When I first started working with Commercial Mortgages about 10 years ago, I had a hard time wrapping my head around what went into putting one of these deals together. Each deal is truly unique and I soon found can have many moving parts. In order to get a better understanding of what I was doing, I needed to put in place a process, or standardized approach that I could follow on all my deals. After a while, I found what works for me and wanted to share this approach. I found that there are several key factors that contribute to a typical deal and how addressing these factors can help you to “See the Deal”.
Since most, if not all commercial mortgages are paper-based and there really isn’t a web-based system like filogix that you can use to enter information into in order to produce a clear picture, the story or summary that is prepared for a commercial deal is very important. This summary gives me a good overview and allows me to “See the Deal” so that when I’m speaking to a prospective lender, colleague or drafting a quick email, I can highlight the critical points fairly quickly and concisely.
One way to “See the Deal” is to use the 3-legged stool or a 3-point triangle like the one at the beginning of this article. Basically, the main points or factors that I work with and focus on in my approach are:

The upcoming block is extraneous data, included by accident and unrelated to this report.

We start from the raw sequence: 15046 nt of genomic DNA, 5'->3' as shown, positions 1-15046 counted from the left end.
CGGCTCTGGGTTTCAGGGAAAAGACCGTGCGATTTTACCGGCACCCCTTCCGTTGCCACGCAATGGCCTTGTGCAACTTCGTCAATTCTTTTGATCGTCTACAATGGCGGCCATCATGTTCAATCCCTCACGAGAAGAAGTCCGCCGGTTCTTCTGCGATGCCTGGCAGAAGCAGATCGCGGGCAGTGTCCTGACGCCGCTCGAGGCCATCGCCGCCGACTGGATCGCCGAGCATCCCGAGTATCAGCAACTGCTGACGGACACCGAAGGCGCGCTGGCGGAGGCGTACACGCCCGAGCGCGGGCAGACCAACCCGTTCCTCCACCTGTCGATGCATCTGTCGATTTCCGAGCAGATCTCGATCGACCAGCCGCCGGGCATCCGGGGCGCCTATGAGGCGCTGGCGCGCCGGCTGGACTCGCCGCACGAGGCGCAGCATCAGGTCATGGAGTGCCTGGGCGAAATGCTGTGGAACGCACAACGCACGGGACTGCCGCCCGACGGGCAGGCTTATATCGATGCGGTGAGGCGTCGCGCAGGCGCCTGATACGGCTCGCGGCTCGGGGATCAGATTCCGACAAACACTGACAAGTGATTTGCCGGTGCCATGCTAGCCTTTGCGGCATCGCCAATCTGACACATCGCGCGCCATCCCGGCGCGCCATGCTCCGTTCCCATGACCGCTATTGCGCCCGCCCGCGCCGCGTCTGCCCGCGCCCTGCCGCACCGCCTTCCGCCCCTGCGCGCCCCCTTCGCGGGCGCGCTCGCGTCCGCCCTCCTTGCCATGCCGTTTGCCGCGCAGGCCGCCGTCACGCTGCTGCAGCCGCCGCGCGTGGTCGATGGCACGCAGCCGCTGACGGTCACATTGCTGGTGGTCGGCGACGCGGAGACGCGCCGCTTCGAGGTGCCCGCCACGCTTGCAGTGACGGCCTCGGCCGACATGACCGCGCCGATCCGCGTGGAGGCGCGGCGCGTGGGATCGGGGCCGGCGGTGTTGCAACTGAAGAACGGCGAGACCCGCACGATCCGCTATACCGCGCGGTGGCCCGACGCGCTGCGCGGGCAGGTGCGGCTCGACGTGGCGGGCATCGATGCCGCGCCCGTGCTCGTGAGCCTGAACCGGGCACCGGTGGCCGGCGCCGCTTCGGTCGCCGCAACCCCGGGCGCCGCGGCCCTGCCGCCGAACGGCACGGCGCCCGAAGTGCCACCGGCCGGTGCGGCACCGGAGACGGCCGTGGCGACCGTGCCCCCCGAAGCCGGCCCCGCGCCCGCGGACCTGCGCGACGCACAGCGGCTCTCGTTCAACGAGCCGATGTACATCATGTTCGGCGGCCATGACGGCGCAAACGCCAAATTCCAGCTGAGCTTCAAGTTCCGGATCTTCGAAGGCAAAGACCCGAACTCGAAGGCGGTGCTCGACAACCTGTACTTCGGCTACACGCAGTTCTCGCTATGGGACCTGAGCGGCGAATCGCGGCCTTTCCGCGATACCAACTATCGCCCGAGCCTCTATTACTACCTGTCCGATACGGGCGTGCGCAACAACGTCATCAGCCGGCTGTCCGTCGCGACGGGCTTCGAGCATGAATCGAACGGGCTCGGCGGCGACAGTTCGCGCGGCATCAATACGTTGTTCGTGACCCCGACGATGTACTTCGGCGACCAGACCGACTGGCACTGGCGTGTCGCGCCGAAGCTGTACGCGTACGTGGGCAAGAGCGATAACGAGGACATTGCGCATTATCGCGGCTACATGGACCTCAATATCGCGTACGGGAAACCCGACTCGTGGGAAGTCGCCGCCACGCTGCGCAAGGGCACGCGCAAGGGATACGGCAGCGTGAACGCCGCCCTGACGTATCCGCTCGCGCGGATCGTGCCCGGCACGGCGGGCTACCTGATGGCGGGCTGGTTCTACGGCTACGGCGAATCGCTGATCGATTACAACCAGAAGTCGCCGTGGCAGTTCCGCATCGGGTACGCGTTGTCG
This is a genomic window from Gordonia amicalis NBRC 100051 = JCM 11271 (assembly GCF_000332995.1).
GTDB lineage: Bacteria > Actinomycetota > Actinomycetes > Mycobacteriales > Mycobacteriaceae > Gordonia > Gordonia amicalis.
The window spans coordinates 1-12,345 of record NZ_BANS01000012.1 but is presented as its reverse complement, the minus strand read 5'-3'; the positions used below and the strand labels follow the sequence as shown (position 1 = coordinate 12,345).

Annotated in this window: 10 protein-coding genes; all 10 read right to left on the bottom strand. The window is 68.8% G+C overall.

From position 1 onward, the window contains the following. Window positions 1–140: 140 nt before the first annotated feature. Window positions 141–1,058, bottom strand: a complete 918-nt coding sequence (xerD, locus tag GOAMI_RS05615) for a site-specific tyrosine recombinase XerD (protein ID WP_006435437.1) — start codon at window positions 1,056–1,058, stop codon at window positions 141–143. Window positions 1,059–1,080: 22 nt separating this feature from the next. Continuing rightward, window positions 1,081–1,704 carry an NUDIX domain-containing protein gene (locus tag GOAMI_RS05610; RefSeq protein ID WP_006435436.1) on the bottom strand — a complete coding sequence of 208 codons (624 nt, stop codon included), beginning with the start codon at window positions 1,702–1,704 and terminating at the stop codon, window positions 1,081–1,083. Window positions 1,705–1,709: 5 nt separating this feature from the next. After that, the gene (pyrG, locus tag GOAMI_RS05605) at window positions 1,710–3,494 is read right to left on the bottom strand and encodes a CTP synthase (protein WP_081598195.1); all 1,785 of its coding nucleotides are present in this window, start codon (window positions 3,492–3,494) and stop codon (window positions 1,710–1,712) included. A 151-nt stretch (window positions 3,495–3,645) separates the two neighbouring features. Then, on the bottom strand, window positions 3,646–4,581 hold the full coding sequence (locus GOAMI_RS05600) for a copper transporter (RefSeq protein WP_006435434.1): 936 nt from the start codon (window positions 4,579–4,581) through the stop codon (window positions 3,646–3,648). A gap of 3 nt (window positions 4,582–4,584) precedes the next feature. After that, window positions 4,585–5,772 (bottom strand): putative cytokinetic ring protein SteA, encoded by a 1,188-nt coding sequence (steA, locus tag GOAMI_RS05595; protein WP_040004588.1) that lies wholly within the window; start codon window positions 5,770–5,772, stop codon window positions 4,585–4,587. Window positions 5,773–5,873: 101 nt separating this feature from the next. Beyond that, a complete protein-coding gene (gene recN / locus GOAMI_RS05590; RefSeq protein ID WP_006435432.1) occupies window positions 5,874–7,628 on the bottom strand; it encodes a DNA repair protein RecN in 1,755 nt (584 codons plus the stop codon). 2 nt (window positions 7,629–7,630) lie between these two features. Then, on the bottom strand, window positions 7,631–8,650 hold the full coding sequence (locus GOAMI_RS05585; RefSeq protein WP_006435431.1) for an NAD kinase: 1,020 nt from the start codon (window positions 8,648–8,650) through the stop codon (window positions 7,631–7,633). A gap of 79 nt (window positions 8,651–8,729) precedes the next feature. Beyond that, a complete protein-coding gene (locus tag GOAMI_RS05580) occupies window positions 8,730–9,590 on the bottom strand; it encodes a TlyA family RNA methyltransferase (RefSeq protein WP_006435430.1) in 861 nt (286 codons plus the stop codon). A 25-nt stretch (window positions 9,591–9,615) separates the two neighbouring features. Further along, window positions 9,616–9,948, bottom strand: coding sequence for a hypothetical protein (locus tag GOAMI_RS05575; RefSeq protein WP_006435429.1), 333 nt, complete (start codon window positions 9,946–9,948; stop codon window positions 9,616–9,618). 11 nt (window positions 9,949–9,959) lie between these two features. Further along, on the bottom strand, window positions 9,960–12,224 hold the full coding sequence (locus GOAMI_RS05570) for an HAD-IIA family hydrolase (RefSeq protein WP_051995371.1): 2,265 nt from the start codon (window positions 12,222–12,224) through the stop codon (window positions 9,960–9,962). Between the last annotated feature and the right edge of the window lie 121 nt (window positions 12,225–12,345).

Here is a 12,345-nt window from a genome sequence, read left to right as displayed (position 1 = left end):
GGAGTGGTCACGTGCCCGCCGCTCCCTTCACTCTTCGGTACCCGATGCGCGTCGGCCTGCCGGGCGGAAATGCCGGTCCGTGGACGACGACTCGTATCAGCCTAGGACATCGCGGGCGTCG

1) The Covenant
2) The Income
3) The Real Estate
The idea is to analyze each point and gather the necessary details for each in order to determine whether that point is weak or strong. What documentation do you need to assess each point? Also, what or where are the risks associated with each point and if necessary how can these risks be mitigated? How can you best sum up each point?
When looking at the ‘Covenant’, consider this;
- What is the Borrower’s net worth? With commercial mortgage financing, the Borrower’s income is not that important since we don’t rely on their income to pay the mortgage – the property’s rent does. The Borrower’s net worth is more important.
- Is the Borrower’s net worth all comprised of real estate or is it well diversified? How much in liquid assets do they have?
- If they needed to inject funds into the property for emergency repairs (ie. Roof or HVAC system needs a replacement immediately) or they need to cover the mortgage payment from their own resources due to unexpected or chronic vacancy, would they have the funds available?
- How’s their personal credit? Are their taxes current? Do they have any other sources of income?
When looking at the ‘Income’, we typically consider what determines and what can affect the property’s rent and this can include;
- Cash flow. What does this look like? How much rent does the property generate? What is the likelihood that it will continue?
- Net Operating Income (NOI), which is Income minus Expenses. The NOI is important since we use the NOI to calculate the two critical ratios used in commercial lending – the Loan To Value (LTV) and the Debt Coverage Ratio (DCR)